“Christine Nilsson was singing”
Born to peasants in Sweden and discovered at age 14 singing in a market, Christine Nilsson (1843-1921) became the leading operatic soprano of her time. This is a real-life, Gilded Age rags-to-riches story. Edith Wharton’s wit and musical insight are evident when she writes:
an unalterable and unquestioned law of the musical world required that the German text of French operas sung by Swedish artists should be translated into Italian for the clearer understanding of English-speaking audiences.
This opera, written by French composer Charles Gounod (1818-1893) in 1859, was immediately popular and has withstood the test of time for over 160 years. The novel begins with the characters watching the Act 3 Garden scene. Listen to that first song here: No.10 “Faites-lui mes aveux.”
You might be confused if you are trying to follow the story; the character is the lovesick boy Siébel and is usually performed as a “pants role,” a male character played by a female singer.
Wharton also describes other vignettes from Faust via the audience’s reaction. For example, she identifies some scenes as “those the audience talked through” like that with Martha and Mephistopheles, or those where “the boxes always stopped talking,” such as “The Daisy Song” and “Ah! je ris de me voir si belle (Jewel Song).”
“At the Academy of Music in New York”
Opening in 1854, this 4,000-seat theater was the preeminent opera house in New York City and the center of social life for New York’s elite. The oldest and most prominent families owned seats in the theater’s boxes. The inability of new monied families like Vanderbilt, Rockefeller, Morgan, and Mills to obtain boxes prompted them to build The Metropolitan Opera House, promptly putting the old Academy out of business with a derisive, “You want to look down your nose at and exclude us? I don’t think so!”
Wharton stressed the importance of music during The Gilded Age throughout her novel as she described the musical education of principal characters, as well as the presence of Steinway pianos, opera hats, and velvet opera cloaks. The author continued to flesh out her story referencing other musical gems of the period, including:
…after taking his share of the felicitations, he drew his betrothed into the middle of the ball-room floor and put his arm about her waist.
“Now we shan’t have to talk,” he said, smiling into her candid eyes, as they floated away on the soft waves of the Blue Danube.
Although this music composed by Johan Strauss II (1825-1899) feels rather commonplace nowadays due to its ubiquity throughout pop culture, in 1872 this future classic was only five years old! It is now performed every New Year’s by the Vienna Philharmonic. In the above link, dancers waltz through the Vienna opera house with the same elegance as the guests at Julius Beaufort’s ball in The Age of Innocence.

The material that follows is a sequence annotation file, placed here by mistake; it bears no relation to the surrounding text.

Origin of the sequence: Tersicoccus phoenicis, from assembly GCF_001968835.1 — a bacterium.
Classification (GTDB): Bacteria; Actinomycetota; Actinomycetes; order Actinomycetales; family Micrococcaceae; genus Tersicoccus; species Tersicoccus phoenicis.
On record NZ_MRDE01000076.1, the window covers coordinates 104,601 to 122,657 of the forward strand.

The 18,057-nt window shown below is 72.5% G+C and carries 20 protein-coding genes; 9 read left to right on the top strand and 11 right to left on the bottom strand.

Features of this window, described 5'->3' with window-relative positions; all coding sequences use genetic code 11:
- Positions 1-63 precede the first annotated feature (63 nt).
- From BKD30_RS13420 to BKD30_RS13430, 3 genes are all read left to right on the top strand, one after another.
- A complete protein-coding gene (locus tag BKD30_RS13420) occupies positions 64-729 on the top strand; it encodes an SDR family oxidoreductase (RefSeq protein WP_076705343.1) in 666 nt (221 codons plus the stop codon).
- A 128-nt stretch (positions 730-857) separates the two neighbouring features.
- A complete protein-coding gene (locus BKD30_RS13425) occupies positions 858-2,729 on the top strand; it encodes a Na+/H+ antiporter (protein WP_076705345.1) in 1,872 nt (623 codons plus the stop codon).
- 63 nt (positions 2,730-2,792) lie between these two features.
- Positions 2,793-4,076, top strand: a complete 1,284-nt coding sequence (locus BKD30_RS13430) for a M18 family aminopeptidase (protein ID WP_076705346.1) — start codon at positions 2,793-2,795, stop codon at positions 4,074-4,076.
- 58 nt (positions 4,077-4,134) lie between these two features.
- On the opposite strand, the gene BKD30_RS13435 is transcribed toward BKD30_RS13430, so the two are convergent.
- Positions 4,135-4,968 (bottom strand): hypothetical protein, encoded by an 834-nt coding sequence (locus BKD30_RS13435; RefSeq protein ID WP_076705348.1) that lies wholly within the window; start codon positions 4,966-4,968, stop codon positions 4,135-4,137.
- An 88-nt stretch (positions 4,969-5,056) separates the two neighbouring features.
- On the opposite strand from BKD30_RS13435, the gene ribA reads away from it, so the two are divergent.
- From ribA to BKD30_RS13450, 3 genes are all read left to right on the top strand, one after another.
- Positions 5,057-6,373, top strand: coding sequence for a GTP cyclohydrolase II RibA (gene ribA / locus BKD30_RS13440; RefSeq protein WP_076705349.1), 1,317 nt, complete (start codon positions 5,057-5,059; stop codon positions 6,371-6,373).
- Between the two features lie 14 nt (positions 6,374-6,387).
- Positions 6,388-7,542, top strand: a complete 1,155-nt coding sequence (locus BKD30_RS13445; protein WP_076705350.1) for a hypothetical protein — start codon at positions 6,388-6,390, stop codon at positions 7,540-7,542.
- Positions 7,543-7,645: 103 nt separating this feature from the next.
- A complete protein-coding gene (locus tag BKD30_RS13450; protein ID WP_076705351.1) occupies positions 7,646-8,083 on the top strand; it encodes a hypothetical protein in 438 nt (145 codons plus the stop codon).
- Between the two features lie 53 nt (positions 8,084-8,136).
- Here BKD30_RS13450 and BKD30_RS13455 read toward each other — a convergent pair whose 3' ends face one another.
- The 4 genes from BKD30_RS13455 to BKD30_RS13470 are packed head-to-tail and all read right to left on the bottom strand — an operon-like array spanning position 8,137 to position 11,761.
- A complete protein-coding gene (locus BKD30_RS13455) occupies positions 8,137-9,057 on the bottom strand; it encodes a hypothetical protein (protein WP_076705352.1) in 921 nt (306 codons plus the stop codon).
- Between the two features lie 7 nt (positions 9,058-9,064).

Some of the younger men in the club box exchanged a smile at this announcement, and glanced sideways at Lawrence Lefferts, who sat carelessly in the front of the box, pulling his long fair moustache, and who remarked with authority, as the soprano paused: “No one but Patti ought to attempt the Sonnambula.”
This Italian opera written by Vincenzo Bellini (1801-1835) in 1831 was widely performed during The Gilded Age. Above, I have linked the opera’s most famous aria, “Ah, non credea mirati,” recorded in 1906 by Adelina Patti.
A long time had apparently passed since his heart had stopped beating, for the white and rosy procession was in fact half way up the nave, the Bishop, the Rector and two white-winged assistants were hovering about the flower-banked altar, and the first chords of the Spohr symphony were strewing their flower-like notes before the bride.
Although opera is featured throughout The Age of Innocence, the music of Louis Spohr (1784-1859) is the first example of instrumental music. Wharton doesn’t specify which symphony, so in honor of the current warm August weather (which I am too soft to enjoy without central air), I chose Symphony No. 9 in B Minor, Op. 143 “Die Jahreszeiten”: Part II: Der Sommer: Largo.
The ring was on her hand, the Bishop’s benediction had been given, the bridesmaids were a-poise to resume their place in the procession, and the organ was showing preliminary symptoms of breaking out into the Mendelssohn March, without which no newly-wedded couple had ever emerged upon New York.
In Chapter 19, we learn just how quickly Felix Mendelssohn’s (1809-1847) Wedding March became the go-to recessional for society nuptials. Written in 1843, less than 30 years before our story takes place, the piece was composed as incidental music to accompany William Shakespeare’s play A Midsummer Night’s Dream.
“Oh, didn’t I tell you?” Dallas pursued. “Fanny made me swear to do three things while I was in Paris: get her the score of the last Debussy songs, go to the Grand-Guignol and see Madame Olenska.
Figuring out which Claude Debussy (1862-1918) songs Wharton referenced took a bit of sleuthing. The above scene took place nearly thirty years after the opening of the story, which was in 1872, so it must be roughly 1901. This eliminates the possibility of Debussy’s later songs completed between 1903-1915, narrowing the possibilities to either Debussy’s Chansons de Billitis (1897-98), based on a collection of erotic lesbian poetry, or Nuits blanches (1898), based on original text written by the composer.
What happens when a novel that describes music in luxurious detail is turned into a film? Martin Scorsese co-wrote and directed the critically acclaimed cinematic adaptation of Wharton’s novel, which was partially filmed on location in Troy, New York using the city’s largely unaltered Gilded Age architecture.
The film featured an original score, interpolated with the following historic selections:
Faust (Opera), written by Charles F. Gounod